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Spending bill deadlock yields growing vote tally for 2014 scorecards

The struggle over the government shutdown, now in Day 7, hasn’t yet produced a spending bill President Barack Obama is willing to sign into law.

But it has produced a scorecard of votes, growing longer by the day, on veterans’ benefits, cancer research, Head Start, contraceptives, and other issues —which can be used in next year’s congressional campaign ads.

Case in point: the Planned Parenthood scorecard. Included in the first spending measure the House OK’d on Sept. 29 was a provision exempting employers, insurance companies, and individuals who have religious or moral objections from the Affordable Care Act’s requirement that insurance plans cover birth control and women’s preventive services.

That vote will be added to the scorecard of Planned Parenthood Action Fund, the group’s political arm.

“The Planned Parenthood Action Fund is committed to holding politicians accountable for votes like the one they took” on Sept. 29 “that would have allowed employers to deny women access to important preventive care like birth control and breast feeding support,” said Dawn Laguens, executive vice president of the Planned Parenthood Action Fund.

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Meanwhile, the fiscal conservative Club for Growth added three roll-call votes from the past two weeks to its 2014 scorecard, including the key Senate vote that got the ball rolling – the cloture vote that paved the way for the Senate to pass its spending bill which would fund government operations until Nov. 15.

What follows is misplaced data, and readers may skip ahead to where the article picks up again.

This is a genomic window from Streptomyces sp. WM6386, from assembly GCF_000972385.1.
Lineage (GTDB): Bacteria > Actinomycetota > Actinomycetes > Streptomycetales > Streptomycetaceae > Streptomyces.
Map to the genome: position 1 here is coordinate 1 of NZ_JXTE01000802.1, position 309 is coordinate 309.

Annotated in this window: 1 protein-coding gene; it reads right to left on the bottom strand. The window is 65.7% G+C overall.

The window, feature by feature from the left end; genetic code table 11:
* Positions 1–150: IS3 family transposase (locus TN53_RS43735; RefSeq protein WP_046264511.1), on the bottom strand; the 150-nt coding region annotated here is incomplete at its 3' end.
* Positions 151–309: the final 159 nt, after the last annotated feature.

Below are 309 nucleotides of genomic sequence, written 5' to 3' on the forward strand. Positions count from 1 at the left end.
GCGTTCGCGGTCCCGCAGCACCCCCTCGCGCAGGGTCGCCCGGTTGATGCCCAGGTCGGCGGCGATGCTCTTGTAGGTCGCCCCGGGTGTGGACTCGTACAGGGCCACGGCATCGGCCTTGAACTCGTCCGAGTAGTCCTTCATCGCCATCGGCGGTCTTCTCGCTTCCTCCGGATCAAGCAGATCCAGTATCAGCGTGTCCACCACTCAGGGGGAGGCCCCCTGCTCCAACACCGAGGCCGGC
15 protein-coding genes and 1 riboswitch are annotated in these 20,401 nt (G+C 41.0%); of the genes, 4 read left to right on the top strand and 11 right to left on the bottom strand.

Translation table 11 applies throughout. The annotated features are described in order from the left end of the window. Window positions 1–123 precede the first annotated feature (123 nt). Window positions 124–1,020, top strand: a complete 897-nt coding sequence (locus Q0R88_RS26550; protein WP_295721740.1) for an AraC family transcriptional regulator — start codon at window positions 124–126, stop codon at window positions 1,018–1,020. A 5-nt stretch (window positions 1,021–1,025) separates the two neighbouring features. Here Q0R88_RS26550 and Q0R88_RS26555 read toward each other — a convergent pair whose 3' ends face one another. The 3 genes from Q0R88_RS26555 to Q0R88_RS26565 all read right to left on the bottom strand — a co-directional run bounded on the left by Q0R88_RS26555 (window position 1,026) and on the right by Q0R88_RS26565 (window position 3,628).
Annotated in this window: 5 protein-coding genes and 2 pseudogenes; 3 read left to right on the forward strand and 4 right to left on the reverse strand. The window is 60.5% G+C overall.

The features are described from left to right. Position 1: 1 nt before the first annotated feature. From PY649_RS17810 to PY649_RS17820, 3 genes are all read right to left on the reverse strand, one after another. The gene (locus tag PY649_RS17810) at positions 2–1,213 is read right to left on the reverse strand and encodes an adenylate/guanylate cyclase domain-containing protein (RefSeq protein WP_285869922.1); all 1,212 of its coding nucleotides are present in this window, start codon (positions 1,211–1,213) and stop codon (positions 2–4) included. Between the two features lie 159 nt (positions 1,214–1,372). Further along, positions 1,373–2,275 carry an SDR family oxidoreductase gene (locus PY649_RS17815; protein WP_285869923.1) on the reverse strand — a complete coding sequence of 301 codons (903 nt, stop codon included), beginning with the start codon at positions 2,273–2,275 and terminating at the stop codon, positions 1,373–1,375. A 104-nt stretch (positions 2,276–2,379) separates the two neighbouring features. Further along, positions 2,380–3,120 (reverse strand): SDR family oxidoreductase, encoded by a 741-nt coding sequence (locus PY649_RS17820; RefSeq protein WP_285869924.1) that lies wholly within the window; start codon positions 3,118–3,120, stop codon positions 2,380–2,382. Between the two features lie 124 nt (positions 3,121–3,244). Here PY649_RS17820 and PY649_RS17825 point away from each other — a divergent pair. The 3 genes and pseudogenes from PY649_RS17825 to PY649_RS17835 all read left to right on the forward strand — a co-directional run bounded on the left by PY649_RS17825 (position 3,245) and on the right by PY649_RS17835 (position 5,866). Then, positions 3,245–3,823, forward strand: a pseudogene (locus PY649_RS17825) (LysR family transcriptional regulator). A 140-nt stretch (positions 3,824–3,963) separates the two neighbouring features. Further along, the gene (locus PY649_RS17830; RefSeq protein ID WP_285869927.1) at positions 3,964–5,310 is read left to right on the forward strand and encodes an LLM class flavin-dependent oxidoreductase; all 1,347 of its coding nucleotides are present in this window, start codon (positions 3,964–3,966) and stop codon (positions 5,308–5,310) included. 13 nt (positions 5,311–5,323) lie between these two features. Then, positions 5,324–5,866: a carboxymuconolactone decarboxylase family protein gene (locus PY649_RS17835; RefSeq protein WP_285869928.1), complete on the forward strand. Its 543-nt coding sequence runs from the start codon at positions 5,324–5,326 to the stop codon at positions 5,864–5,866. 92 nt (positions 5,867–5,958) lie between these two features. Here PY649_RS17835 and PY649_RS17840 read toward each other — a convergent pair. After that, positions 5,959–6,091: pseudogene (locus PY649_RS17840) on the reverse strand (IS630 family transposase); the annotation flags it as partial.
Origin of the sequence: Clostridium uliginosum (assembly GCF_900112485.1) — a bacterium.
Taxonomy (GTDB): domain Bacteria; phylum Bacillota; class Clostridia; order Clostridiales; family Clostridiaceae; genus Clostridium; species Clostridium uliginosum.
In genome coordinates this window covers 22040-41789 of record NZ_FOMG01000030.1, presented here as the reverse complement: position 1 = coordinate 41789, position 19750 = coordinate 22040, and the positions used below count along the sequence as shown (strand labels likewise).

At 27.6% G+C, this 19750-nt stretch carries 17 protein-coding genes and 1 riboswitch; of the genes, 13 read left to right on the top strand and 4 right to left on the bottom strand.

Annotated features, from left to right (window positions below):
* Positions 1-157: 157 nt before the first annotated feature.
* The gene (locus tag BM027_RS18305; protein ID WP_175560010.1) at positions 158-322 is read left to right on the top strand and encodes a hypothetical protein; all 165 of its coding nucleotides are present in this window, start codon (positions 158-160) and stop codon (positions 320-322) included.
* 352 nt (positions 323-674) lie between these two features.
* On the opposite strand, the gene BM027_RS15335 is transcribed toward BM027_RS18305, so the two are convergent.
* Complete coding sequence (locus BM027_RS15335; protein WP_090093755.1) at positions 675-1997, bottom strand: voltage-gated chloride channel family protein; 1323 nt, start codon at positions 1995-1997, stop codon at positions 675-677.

On the cloture vote, 25 of the Senate’s 46 Republicans voted to end debate -- including Majority Leader Sen. Mitch McConnell, Senate GOP Whip Sen. John Cornyn, and every member of the leadership team.

McConnell is already facing a conservative primary challenger, Matt Bevin, in Kentucky and Cornyn could face one in Texas.

Club for Growth spokesman Barney Keller said it is never “one vote that matters to us – we look at the entirety.” He added, “Certain votes are more memorable than other votes, but by and large, we usually see a pattern of bad behavior from an incumbent and that’s what precipitates our involvement” in a race.

Matt Hoskins of the Senate Conservatives Fund said what’s especially significant is “the cloture vote in the Senate that gave Democrats power to fund Obamacare – that’s a key vote that’s very important to us that we look at as this debate continues.”

Neither the Club for Growth nor the Senate Conservatives Fund has yet endorsed a primary challenger to any GOP incumbent senator.

For the moment, the focus of the spending/shutdown battle is the House.

Obama and the congressional Democratic leadership argue that the House should simply pass the entire spending bill already OK’d by the Senate– and not pass targeted bills that pay for specific departments, programs, or selected groups of beneficiaries.

The battle over spending and, more importantly, the upcoming struggle over raising the debt limit have the potential to expand the number of competitive races and put the House in play. Democrats need a net gain of 17 seats to win back the majority which they lost in 2010.